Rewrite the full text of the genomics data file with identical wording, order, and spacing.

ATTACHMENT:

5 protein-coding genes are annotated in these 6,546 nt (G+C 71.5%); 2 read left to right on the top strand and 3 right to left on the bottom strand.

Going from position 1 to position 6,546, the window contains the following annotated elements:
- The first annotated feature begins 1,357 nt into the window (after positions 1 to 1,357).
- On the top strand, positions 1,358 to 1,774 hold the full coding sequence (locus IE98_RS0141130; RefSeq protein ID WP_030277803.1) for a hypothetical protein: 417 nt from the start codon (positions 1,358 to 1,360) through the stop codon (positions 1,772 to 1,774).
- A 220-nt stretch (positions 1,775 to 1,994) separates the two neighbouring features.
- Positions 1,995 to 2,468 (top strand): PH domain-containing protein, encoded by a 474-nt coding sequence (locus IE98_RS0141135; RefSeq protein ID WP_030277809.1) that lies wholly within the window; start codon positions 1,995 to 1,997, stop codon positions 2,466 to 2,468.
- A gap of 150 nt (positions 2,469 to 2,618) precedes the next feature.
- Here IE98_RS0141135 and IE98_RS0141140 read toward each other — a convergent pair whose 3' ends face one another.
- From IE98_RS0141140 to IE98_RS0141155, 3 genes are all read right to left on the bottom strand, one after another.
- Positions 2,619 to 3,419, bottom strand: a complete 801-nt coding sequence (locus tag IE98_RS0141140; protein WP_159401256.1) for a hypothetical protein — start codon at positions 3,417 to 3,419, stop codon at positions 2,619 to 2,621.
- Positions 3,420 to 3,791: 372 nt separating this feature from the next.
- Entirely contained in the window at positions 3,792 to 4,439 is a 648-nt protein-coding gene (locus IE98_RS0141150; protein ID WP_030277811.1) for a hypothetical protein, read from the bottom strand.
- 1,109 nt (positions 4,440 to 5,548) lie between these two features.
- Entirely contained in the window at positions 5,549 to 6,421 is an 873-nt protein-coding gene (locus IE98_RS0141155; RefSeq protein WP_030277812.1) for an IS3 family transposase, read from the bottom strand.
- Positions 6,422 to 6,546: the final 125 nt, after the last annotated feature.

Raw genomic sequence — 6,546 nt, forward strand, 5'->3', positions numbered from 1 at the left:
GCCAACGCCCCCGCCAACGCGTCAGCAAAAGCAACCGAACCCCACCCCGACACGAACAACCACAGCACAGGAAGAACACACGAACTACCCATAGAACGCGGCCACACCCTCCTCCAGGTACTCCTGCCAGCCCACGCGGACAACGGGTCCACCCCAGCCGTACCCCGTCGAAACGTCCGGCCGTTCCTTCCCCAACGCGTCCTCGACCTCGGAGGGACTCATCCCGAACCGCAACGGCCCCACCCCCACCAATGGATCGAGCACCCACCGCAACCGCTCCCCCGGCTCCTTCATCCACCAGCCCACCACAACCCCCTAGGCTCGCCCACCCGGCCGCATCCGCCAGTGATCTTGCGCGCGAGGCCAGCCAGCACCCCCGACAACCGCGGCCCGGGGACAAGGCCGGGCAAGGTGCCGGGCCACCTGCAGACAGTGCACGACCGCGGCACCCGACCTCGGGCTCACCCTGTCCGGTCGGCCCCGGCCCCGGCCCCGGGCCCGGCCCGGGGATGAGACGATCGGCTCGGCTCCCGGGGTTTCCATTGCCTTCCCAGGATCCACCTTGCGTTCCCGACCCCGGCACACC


5 protein-coding genes are annotated in these 6,546 nt (G+C 71.5%); 2 read left to right on the top strand and 3 right to left on the bottom strand.

Going from position 1 to position 6,546, the window contains the following annotated elements:
- The first annotated feature begins 1,357 nt into the window (after positions 1 to 1,357).
- On the top strand, positions 1,358 to 1,774 hold the full coding sequence (locus IE98_RS0141130; RefSeq protein ID WP_030277803.1) for a hypothetical protein: 417 nt from the start codon (positions 1,358 to 1,360) through the stop codon (positions 1,772 to 1,774).
- A 220-nt stretch (positions 1,775 to 1,994) separates the two neighbouring features.
- Positions 1,995 to 2,468 (top strand): PH domain-containing protein, encoded by a 474-nt coding sequence (locus IE98_RS0141135; RefSeq protein ID WP_030277809.1) that lies wholly within the window; start codon positions 1,995 to 1,997, stop codon positions 2,466 to 2,468.
- A gap of 150 nt (positions 2,469 to 2,618) precedes the next feature.
- Here IE98_RS0141135 and IE98_RS0141140 read toward each other — a convergent pair whose 3' ends face one another.
- From IE98_RS0141140 to IE98_RS0141155, 3 genes are all read right to left on the bottom strand, one after another.
- Positions 2,619 to 3,419, bottom strand: a complete 801-nt coding sequence (locus tag IE98_RS0141140; protein WP_159401256.1) for a hypothetical protein — start codon at positions 3,417 to 3,419, stop codon at positions 2,619 to 2,621.
- Positions 3,420 to 3,791: 372 nt separating this feature from the next.
- Entirely contained in the window at positions 3,792 to 4,439 is a 648-nt protein-coding gene (locus IE98_RS0141150; protein ID WP_030277811.1) for a hypothetical protein, read from the bottom strand.
- 1,109 nt (positions 4,440 to 5,548) lie between these two features.
- Entirely contained in the window at positions 5,549 to 6,421 is an 873-nt protein-coding gene (locus IE98_RS0141155; RefSeq protein WP_030277812.1) for an IS3 family transposase, read from the bottom strand.
- Positions 6,422 to 6,546: the final 125 nt, after the last annotated feature.

Raw genomic sequence — 6,546 nt, forward strand, 5'->3', positions numbered from 1 at the left:
GCCAACGCCCCCGCCAACGCGTCAGCAAAAGCAACCGAACCCCACCCCGACACGAACAACCACAGCACAGGAAGAACACACGAACTACCCATAGAACGCGGCCACACCCTCCTCCAGGTACTCCTGCCAGCCCACGCGGACAACGGGTCCACCCCAGCCGTACCCCGTCGAAACGTCCGGCCGTTCCTTCCCCAACGCGTCCTCGACCTCGGAGGGACTCATCCCGAACCGCAACGGCCCCACCCCCACCAATGGATCGAGCACCCACCGCAACCGCTCCCCCGGCTCCTTCATCCACCAGCCCACCACAACCCCCTAGGCTCGCCCACCCGGCCGCATCCGCCAGTGATCTTGCGCGCGAGGCCAGCCAGCACCCCCGACAACCGCGGCCCGGGGACAAGGCCGGGCAAGGTGCCGGGCCACCTGCAGACAGTGCACGACCGCGGCACCCGACCTCGGGCTCACCCTGTCCGGTCGGCCCCGGCCCCGGCCCCGGGCCCGGCCCGGGGATGAGACGATCGGCTCGGCTCCCGGGGTTTCCATTGCCTTCCCAGGATCCACCTTGCGTTCCCGACCCCGGCACACC